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La Presse, August 27, 1977

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Article Source:

La Presse


Pierre Beaulieu

Contributed by:

Sylvie Turgeon and James Hatch


A great leap for rock music!

Some people prefer the music of Emerson, Lake & Palmer while others find it a bit hermetic and enjoy Pink Floyd's music more. It is a matter of taste.

However, there is one domain which is a lot less subjective, the one that relates to the quality of the musical event that each provided at the Olympic Stadium this summer (Pink Floyd in July and ELP last night).

Well aware of their popularity, Pink Floyd had developed a concert to make money, the Montreal concert alone gave the band close to half a million dollars. On the other hand, ELP greatly invested into the long term. The three Brits had something to prove. They had been dreaming for the past three years of offering to their fans a rock event as they had never seen before. The day after the end of their North American tour, which lasted a little more than two months, the band returns to Europe, where it will begin the second part of their extraordinary event next month, with a deficit and this, even if the take was great and regardless of the incredibly huge crowds that ELP have attracted at each of their appearances. However, they are leaving the continent more popular than ever before.

It took six hours for Pink Floyd to install its equipment and adjust the sound at the Olympic Stadium. Emerson, Lake & Palmer worked for three days regardless of the hundreds of hours they had spent adjusting everything over the past six months.

Emerson, Lake & Palmer respected their fans.

They developed a well-balanced concert and executed it flawlessly. ELP dedicated God knows how much time to break in their machine, which now works perfectly. The 75,000 fans that were present at the event last night at the Olympic Stadium, some say 80,000, attended the most important and brilliant event ever presented in the history of rock music.

We have long spoken about the incredible army of hardware and technicians, we have mentioned the 72,000 watt sound system from a Montreal based company, we have also written about the quality of the 57 musicians and six member choir that accompanied the English band, we have talked about the two months that they spent working together six hours a day, six days a week, we have talked about the lighting system developed by Montreal's Les Grands Ballets Canadiens, we talked about the temperance of the visual effects, the meticulousness involved in creating this jewel, we have talked about the respect that Emerson, Lake & Palmer have had for the 160 people that accompanied them throughout this tour; everything was set up to make everybody's life as comfortable as possible.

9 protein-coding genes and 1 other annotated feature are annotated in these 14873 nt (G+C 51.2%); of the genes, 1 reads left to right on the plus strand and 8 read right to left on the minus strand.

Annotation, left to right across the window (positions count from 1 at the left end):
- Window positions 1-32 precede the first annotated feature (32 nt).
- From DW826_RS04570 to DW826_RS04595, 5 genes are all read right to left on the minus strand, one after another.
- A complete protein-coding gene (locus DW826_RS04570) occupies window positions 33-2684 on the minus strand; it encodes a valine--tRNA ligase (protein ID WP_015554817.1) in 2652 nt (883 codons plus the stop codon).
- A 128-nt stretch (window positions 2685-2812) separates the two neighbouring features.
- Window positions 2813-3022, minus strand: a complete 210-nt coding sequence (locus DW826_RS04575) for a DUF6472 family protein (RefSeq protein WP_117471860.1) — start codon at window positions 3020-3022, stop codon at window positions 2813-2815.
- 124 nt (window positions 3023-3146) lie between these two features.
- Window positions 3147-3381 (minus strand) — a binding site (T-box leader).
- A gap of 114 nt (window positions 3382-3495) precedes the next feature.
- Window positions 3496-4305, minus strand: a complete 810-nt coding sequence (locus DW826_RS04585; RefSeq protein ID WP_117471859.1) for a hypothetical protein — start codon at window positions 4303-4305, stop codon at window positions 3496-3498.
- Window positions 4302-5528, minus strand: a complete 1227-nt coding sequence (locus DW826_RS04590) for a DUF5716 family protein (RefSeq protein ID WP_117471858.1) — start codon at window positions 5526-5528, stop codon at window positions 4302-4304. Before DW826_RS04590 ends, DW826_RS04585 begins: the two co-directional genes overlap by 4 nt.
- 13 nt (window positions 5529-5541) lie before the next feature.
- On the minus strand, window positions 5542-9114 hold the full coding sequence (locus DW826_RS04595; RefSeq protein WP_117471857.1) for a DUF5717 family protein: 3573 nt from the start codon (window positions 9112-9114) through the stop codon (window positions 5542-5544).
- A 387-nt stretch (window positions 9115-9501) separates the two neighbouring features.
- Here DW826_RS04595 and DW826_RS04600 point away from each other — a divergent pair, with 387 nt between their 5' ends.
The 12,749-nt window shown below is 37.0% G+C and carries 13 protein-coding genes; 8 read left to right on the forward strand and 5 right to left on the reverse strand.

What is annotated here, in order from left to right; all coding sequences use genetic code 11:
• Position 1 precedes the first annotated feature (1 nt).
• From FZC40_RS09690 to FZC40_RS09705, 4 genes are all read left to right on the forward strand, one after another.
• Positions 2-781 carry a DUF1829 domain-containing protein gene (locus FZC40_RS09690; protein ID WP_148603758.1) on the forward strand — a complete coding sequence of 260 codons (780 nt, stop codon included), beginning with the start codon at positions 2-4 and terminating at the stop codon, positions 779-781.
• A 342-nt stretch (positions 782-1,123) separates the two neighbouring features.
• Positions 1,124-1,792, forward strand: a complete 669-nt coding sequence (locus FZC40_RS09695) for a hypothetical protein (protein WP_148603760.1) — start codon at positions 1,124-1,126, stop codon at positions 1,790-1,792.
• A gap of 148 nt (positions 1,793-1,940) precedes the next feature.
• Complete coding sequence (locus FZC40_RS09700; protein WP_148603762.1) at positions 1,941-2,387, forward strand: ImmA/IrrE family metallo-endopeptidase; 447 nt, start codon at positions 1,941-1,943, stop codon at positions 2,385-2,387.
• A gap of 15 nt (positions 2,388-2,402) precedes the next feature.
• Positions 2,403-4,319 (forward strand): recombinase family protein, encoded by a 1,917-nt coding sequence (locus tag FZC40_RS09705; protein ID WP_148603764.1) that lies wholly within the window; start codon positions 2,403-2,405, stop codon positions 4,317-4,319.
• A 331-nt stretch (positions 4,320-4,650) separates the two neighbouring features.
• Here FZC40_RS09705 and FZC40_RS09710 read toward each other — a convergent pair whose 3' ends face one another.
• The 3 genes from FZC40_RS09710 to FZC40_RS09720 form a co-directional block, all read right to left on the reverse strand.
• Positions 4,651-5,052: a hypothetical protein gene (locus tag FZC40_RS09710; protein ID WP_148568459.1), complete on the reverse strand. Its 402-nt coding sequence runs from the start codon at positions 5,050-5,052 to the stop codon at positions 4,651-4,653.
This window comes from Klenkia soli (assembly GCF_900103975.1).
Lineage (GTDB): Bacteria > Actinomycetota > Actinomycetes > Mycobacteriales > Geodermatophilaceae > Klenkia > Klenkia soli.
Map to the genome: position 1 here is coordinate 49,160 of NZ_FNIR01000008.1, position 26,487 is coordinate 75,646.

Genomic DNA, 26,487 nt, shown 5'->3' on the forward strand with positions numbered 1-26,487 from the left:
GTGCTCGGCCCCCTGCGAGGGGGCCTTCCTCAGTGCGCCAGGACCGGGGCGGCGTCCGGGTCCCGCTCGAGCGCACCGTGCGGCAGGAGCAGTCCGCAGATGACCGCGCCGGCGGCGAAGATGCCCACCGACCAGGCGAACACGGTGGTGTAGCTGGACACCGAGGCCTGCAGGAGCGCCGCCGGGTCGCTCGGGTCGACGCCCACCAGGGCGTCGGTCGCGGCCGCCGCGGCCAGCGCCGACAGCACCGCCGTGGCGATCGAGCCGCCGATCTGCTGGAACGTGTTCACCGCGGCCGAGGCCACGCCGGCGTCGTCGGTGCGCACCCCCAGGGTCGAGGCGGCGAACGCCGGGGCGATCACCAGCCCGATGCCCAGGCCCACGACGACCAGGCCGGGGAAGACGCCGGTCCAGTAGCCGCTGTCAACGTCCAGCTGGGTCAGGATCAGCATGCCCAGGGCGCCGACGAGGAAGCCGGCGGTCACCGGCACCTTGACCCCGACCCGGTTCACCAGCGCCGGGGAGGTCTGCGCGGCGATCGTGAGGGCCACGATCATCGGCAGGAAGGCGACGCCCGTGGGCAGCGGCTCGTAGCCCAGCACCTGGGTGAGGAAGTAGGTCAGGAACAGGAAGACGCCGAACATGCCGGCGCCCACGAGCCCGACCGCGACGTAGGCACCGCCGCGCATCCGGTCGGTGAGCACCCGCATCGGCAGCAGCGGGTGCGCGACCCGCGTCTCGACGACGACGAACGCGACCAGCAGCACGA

Back in June, Carl Palmer told me that "We could have done something half the size. The fans would have been happy and we would have made a ton of money. However, we simply did not want to give the fans what they wanted, we wanted to give them more. We wanted to indulge ourselves and the fans as well. We wanted to take a step forward and I believe that this concert is an important one in rock music."

It is in fact a major leap and in the long term, ELP will reap the benefits. Even if it is only the increase in sales of their latest album Works, which they performed for us last night.

Contrary to what we saw at the Pink Floyd concert, the crowd listened attentively and surprisingly throughout the entire performance. The fans were particularly warm towards the band and gave them four standing ovations.

For three hours, Emerson, Lake & Palmer, often considered as the greatest musicians in rock, took us on a tour of their garden. During those three hours, they brilliantly guided us through jazz, rock, ballads like "C'est La Vie" and "Lucky Man," and classical music.

A concert blooming with music, remarkable production values and Gilles Talbot's organization was beyond compare.

Of course, the sound quality was not that of La Place des Arts, but it was nevertheless excellent for an amphitheater like the stadium. I now dare people to tell me that we cannot have good sound in the stadium. It is only a matter of time and money.

If there was to be one glitch, if we are looking for glitches, Emerson could have avoided, at the end of such a class act, throwing his organ all over the place and rolling on the floor. But then again, it is a matter of taste.

©1977 La Presse. All rights reserved.